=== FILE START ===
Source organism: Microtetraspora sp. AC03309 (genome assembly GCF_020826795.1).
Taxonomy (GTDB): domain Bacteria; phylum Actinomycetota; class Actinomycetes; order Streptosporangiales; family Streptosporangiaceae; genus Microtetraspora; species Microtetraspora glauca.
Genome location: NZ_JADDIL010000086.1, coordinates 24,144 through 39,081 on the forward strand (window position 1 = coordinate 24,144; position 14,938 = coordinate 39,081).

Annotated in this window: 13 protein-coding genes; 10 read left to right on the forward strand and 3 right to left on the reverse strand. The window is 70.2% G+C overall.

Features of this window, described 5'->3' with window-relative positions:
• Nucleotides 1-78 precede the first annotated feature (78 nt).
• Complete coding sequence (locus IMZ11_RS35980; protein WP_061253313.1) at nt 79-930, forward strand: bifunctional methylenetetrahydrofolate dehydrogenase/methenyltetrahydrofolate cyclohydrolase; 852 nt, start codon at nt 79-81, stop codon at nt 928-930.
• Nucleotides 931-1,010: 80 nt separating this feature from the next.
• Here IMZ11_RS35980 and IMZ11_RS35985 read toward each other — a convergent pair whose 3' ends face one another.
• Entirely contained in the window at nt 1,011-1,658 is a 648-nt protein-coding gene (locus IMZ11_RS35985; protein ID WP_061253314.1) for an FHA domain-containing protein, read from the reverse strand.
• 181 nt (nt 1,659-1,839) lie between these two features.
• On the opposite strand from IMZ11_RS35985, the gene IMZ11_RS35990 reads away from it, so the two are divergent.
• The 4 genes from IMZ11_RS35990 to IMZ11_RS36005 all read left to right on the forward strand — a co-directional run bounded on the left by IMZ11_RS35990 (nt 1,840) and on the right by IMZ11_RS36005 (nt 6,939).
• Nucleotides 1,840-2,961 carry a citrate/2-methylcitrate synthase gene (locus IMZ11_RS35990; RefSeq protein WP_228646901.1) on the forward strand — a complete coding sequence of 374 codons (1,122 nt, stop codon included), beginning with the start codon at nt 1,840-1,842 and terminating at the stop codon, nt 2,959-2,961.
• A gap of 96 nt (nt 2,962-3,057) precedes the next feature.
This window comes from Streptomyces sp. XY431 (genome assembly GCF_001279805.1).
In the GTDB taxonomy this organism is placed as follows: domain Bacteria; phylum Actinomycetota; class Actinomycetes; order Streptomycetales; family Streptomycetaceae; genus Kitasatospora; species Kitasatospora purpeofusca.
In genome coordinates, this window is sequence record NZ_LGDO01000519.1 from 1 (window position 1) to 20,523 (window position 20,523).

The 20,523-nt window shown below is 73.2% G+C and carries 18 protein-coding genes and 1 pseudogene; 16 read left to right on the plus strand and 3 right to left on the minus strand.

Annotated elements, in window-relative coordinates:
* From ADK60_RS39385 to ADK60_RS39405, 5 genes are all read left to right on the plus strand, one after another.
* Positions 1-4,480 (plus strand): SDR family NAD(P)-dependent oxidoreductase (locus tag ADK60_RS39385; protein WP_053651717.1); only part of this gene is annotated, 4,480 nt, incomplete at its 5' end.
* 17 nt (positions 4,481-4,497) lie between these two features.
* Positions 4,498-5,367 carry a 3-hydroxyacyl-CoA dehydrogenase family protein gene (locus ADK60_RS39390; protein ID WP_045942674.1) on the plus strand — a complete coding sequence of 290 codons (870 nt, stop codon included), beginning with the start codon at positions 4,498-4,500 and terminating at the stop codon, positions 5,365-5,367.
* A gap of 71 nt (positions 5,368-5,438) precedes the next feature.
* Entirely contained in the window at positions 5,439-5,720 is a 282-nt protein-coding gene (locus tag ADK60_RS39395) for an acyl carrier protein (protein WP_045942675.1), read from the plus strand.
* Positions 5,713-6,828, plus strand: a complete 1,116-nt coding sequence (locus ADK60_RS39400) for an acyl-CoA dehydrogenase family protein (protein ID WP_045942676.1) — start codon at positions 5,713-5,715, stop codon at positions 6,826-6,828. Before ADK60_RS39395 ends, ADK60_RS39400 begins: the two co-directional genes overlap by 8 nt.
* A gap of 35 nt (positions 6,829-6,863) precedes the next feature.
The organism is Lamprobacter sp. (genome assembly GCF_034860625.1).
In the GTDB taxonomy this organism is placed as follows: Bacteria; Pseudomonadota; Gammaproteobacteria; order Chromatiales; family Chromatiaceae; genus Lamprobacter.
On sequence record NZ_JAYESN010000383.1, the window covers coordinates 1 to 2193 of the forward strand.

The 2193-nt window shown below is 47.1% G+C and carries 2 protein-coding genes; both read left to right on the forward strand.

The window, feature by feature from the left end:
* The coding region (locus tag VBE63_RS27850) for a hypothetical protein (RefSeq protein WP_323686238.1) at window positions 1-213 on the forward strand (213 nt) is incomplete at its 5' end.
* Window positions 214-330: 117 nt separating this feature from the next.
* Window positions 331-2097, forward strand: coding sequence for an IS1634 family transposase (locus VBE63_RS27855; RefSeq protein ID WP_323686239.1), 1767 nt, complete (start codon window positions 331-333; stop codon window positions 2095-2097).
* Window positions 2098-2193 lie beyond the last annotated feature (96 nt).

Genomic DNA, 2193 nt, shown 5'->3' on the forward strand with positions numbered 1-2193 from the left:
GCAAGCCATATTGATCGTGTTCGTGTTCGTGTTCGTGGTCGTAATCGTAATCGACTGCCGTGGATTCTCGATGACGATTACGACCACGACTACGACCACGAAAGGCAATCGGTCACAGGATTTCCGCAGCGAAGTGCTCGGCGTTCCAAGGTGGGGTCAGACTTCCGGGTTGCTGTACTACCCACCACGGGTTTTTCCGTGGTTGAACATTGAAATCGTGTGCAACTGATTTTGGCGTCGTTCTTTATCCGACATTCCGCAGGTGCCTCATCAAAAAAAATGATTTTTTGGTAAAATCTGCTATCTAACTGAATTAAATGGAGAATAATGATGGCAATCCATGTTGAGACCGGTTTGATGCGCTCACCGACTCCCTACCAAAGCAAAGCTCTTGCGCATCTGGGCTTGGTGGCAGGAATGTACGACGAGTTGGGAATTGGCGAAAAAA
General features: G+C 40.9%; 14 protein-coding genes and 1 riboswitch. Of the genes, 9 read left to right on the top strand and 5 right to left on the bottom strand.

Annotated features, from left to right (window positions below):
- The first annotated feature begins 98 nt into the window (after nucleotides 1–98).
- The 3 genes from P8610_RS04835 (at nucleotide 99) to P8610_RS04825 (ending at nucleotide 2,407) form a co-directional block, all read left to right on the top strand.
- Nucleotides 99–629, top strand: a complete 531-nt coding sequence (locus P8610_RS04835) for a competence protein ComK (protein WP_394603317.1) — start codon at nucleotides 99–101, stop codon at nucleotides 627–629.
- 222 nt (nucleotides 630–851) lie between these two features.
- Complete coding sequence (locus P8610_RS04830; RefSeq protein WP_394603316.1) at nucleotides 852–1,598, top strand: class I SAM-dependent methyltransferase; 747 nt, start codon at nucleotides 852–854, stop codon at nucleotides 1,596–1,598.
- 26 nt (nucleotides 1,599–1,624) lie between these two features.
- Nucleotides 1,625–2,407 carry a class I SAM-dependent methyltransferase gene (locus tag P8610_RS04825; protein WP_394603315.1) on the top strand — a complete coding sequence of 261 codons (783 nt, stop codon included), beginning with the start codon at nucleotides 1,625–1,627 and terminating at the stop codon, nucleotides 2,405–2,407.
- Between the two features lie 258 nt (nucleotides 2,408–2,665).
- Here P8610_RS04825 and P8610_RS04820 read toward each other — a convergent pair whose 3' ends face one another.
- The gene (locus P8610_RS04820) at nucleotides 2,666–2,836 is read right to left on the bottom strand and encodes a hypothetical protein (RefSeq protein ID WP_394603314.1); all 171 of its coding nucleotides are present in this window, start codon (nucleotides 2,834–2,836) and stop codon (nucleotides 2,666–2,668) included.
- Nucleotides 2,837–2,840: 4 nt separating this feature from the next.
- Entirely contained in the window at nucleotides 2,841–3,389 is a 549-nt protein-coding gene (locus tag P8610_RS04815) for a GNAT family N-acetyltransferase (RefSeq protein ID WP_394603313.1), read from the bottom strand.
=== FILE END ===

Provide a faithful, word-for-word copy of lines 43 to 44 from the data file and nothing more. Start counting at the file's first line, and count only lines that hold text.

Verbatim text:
- The 3 genes from P8610_RS04835 (at nucleotide 99) to P8610_RS04825 (ending at nucleotide 2,407) form a co-directional block, all read left to right on the top strand.
- Nucleotides 99–629, top strand: a complete 531-nt coding sequence (locus P8610_RS04835) for a competence protein ComK (protein WP_394603317.1) — start codon at nucleotides 99–101, stop codon at nucleotides 627–629.